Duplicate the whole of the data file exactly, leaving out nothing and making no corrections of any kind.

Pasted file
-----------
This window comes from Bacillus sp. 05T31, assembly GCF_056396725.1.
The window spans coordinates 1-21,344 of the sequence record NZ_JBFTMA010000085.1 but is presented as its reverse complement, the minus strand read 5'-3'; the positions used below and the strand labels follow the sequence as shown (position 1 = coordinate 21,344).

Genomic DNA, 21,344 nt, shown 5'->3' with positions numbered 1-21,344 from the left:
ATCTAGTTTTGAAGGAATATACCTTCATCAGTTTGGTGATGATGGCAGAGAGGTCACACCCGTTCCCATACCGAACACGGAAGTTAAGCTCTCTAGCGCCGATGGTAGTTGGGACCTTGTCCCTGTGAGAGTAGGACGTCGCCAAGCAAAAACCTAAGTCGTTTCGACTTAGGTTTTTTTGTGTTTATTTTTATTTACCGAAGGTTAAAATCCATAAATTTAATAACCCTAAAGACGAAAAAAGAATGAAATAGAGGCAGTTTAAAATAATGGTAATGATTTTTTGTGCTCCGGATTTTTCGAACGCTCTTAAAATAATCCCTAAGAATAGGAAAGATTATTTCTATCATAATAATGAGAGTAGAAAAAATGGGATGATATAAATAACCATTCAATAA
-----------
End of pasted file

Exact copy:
This window comes from Bacillus sp. 05T31, assembly GCF_056396725.1.
The window spans coordinates 1-21,344 of the sequence record NZ_JBFTMA010000085.1 but is presented as its reverse complement, the minus strand read 5'-3'; the positions used below and the strand labels follow the sequence as shown (position 1 = coordinate 21,344).

Genomic DNA, 21,344 nt, shown 5'->3' with positions numbered 1-21,344 from the left:
ATCTAGTTTTGAAGGAATATACCTTCATCAGTTTGGTGATGATGGCAGAGAGGTCACACCCGTTCCCATACCGAACACGGAAGTTAAGCTCTCTAGCGCCGATGGTAGTTGGGACCTTGTCCCTGTGAGAGTAGGACGTCGCCAAGCAAAAACCTAAGTCGTTTCGACTTAGGTTTTTTTGTGTTTATTTTTATTTACCGAAGGTTAAAATCCATAAATTTAATAACCCTAAAGACGAAAAAAGAATGAAATAGAGGCAGTTTAAAATAATGGTAATGATTTTTTGTGCTCCGGATTTTTCGAACGCTCTTAAAATAATCCCTAAGAATAGGAAAGATTATTTCTATCATAATAATGAGAGTAGAAAAAATGGGATGATATAAATAACCATTCAATAA